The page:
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We heard from a former Pocomoke City resident who mentioned that reading recently about the World War I hundred year anniversary triggered his recollections of poppy day here in the 1950's and early 1960's. The paper poppy observance started nationwide after the war and was widely observed for many decades. In many instances the paper poppies, honoring our veterans, were made by disabled veterans who would benefit from their sale.
"There were of course many articles and stories about the 100th anniversary of the end of WW1. They talked about how hundreds of millions of red poppies - both real and artificial - are being distributed across the UK and in fact all of Europe. The article said that tradition is now fading in America but is still very strong in Europe. Remember when they used to give those out in Pocomoke? I think it was the VFW - the poppies were red paper with a wire "stem." Every year before Armistice Day - as we then called it - someone would bring a big basket of them to (my parents') store and they could give them to anyone who came in. I wonder if any of these VFW posts are still doing that.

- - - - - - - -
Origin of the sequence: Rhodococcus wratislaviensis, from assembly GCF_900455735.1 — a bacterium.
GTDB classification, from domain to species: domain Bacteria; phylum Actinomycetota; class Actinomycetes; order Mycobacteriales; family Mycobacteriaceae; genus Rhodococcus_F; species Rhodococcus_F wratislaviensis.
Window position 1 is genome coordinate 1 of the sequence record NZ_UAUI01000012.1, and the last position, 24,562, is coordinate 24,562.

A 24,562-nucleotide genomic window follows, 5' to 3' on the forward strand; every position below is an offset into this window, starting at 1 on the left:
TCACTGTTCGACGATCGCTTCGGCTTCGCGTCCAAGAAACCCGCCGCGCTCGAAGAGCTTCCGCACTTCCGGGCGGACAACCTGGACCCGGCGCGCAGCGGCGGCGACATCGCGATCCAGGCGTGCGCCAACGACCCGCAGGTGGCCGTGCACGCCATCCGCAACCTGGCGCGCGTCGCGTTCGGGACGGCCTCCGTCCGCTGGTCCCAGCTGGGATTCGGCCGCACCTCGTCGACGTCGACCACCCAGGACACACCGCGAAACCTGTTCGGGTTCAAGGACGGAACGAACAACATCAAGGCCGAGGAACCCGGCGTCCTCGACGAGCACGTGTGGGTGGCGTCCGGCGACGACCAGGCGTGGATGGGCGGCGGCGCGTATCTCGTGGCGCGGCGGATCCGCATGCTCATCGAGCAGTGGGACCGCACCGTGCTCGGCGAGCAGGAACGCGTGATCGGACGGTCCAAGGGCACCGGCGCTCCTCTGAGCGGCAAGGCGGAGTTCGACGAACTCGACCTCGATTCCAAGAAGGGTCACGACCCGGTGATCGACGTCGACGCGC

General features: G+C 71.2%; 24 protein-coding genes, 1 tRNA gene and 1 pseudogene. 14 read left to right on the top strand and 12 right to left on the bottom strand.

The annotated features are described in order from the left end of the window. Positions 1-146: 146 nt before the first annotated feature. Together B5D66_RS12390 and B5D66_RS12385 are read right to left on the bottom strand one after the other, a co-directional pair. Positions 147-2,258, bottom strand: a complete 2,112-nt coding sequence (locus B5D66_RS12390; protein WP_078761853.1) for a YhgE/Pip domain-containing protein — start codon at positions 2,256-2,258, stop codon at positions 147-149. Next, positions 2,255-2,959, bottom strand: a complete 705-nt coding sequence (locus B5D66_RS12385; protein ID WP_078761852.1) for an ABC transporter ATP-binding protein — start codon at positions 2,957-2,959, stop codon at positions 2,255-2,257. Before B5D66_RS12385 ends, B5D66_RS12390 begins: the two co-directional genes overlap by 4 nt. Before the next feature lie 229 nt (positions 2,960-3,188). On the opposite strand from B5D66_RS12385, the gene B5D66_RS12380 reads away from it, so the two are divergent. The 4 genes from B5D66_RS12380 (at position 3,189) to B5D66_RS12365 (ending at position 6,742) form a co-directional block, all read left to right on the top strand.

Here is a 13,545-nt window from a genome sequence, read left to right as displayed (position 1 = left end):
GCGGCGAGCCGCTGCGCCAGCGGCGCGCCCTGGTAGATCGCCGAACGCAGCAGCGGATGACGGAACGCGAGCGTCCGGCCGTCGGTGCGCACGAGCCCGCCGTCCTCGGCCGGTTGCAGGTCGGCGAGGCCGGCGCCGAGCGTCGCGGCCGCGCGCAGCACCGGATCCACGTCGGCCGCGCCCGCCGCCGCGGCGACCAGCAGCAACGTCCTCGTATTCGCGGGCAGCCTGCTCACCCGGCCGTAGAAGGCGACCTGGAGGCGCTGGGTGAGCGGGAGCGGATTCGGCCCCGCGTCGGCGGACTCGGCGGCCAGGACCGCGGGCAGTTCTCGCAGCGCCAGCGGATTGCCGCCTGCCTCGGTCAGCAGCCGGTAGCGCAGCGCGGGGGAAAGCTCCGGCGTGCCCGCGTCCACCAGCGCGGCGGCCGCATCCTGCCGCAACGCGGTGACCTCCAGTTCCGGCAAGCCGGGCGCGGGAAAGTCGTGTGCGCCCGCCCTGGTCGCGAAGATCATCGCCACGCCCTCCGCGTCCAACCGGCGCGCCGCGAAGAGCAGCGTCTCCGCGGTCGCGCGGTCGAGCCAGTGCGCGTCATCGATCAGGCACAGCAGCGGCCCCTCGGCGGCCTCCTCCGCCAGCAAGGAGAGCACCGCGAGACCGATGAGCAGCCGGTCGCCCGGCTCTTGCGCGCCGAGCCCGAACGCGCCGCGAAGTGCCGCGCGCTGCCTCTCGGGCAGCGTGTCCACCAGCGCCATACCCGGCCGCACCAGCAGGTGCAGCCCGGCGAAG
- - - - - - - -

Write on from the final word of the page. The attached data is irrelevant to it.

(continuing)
One of the articles I read explained the origin of the tradition. Apparently the seeds of the corn poppy flower are virtually indestructible. They can lie dormant underground for many years. As the battle raged across Europe, many entire villages were destroyed. Bombs and artillery excavated massive amounts of soil replacing what had been homes, farms and commercial buildings. As armies moved in to pick up the wounded and remove the dead, they often found the fields overrun with these red poppies which had sprouted from the unearthed seeds."
Footnote: This was the original English Grill located on East Main Street in Salisbury about a block from the Rt. 13 Boulevard. Later English Grills/English's Family Restaurants populated numerous Delmarva locations as well as on the western shore but none remain today.
A bit of early English Grill history at below link: